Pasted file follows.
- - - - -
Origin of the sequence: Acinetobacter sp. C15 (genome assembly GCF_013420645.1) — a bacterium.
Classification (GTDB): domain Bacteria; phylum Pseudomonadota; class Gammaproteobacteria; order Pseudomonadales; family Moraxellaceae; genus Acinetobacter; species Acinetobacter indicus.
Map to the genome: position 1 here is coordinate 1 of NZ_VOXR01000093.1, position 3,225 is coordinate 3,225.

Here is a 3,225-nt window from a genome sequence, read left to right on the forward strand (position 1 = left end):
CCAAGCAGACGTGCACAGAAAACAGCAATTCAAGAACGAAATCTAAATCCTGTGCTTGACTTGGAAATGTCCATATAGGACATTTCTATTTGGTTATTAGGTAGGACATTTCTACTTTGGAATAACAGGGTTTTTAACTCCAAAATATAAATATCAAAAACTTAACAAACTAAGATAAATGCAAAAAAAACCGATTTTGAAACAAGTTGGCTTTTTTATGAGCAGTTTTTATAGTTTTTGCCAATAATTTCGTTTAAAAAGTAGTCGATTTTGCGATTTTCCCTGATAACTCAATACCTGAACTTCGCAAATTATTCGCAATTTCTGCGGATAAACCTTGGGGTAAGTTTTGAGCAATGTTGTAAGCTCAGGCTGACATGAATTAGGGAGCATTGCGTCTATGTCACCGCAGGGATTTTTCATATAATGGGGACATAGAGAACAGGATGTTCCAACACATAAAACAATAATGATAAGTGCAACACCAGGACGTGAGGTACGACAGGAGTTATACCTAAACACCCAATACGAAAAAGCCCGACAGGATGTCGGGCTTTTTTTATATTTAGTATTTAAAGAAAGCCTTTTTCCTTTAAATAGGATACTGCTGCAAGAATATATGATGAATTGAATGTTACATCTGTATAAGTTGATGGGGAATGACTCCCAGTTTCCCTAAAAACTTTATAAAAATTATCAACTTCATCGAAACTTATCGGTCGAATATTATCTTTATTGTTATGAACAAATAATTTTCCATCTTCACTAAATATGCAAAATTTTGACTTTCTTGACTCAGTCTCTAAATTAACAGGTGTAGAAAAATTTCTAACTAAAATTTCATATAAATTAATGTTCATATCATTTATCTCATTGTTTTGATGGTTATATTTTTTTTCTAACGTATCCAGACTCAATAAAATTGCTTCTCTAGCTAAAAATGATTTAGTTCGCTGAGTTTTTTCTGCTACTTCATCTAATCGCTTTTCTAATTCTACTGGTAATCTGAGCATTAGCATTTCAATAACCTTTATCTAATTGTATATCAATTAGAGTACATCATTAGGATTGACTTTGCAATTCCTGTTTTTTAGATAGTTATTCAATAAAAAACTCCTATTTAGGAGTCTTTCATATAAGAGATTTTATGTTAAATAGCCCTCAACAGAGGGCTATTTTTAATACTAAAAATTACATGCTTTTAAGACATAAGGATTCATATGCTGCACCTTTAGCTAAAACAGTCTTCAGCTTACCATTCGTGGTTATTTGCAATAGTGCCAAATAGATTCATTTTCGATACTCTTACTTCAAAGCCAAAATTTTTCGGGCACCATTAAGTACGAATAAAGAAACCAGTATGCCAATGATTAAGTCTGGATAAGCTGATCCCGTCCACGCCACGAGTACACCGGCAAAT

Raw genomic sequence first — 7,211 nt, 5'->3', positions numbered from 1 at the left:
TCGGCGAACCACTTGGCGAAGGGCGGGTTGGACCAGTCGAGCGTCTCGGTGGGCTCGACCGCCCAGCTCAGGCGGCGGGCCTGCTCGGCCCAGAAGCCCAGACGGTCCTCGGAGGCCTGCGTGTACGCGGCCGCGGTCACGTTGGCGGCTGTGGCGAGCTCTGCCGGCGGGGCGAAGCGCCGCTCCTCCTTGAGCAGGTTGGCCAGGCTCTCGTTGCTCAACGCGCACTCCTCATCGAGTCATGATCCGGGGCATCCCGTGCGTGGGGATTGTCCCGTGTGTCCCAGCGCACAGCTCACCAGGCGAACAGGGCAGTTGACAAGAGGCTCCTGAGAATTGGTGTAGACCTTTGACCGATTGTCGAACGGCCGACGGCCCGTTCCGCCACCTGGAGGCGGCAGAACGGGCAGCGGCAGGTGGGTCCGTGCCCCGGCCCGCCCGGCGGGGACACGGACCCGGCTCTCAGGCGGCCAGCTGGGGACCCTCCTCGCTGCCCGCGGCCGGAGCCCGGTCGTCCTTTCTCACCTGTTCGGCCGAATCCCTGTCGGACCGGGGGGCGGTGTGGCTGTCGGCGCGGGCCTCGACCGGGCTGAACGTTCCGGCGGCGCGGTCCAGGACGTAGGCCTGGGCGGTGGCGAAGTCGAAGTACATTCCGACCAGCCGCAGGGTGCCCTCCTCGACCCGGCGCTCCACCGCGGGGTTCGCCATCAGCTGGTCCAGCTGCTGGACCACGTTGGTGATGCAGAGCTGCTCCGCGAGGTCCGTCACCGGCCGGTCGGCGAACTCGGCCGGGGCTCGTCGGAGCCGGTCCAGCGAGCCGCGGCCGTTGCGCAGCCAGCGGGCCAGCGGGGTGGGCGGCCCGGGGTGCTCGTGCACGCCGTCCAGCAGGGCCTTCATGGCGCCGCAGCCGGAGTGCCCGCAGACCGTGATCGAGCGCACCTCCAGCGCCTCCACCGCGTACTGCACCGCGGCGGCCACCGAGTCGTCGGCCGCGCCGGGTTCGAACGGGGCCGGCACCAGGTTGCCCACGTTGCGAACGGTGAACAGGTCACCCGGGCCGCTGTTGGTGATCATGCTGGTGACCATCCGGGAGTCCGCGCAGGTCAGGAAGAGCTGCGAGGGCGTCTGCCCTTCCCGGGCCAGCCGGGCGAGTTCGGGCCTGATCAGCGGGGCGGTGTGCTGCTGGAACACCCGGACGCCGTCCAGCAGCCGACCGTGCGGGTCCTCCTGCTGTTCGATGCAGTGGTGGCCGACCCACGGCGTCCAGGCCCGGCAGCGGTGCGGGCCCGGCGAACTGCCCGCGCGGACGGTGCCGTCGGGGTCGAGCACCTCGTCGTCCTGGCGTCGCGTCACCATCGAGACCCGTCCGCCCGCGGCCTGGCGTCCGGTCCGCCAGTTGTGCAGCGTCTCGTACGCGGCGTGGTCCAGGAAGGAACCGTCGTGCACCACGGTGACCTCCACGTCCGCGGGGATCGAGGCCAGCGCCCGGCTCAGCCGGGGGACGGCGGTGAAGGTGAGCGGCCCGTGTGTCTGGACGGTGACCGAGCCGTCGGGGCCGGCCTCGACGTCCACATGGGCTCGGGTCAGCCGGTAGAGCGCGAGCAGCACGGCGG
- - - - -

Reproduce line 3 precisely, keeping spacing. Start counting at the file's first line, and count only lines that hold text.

Map to the genome: position 1 here is coordinate 1 of NZ_VOXR01000093.1, position 3,225 is coordinate 3,225.